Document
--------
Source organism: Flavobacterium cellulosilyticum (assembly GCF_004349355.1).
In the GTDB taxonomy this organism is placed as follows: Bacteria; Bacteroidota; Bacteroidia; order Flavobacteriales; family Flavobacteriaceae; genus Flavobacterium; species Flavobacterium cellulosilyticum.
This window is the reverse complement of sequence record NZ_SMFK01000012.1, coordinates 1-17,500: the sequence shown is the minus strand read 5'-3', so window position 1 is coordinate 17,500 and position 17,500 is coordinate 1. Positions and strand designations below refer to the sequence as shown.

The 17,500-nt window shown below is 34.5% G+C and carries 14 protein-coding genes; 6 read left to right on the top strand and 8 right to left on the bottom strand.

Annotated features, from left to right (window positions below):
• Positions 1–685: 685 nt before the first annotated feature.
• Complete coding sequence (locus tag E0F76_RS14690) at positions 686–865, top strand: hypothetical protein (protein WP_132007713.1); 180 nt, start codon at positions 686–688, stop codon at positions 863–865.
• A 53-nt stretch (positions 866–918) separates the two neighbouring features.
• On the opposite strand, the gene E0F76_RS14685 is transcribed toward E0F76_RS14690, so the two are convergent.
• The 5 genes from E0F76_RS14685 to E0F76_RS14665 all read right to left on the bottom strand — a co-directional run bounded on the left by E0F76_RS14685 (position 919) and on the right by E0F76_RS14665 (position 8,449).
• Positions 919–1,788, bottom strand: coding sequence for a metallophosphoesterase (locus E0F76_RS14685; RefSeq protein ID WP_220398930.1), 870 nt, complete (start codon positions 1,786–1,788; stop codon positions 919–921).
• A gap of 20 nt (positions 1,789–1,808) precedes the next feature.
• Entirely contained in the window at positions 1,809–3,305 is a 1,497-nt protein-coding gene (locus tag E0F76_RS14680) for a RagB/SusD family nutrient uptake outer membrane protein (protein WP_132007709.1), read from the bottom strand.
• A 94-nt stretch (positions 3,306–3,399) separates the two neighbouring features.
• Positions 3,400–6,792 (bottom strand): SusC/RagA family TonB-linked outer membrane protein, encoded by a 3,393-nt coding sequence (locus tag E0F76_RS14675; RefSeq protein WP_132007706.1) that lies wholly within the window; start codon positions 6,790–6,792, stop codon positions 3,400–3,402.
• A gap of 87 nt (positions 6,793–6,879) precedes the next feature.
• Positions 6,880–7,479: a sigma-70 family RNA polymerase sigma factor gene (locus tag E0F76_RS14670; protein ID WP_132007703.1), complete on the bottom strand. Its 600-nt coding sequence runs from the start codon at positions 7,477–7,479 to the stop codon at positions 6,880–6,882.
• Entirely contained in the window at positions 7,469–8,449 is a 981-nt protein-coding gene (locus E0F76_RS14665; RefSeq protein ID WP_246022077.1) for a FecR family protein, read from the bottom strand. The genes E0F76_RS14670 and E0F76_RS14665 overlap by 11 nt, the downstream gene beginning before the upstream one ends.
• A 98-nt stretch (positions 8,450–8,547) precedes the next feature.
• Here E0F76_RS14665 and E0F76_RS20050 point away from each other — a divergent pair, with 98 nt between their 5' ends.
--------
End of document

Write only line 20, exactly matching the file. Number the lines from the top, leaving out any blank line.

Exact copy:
• Here E0F76_RS14665 and E0F76_RS20050 point away from each other — a divergent pair, with 98 nt between their 5' ends.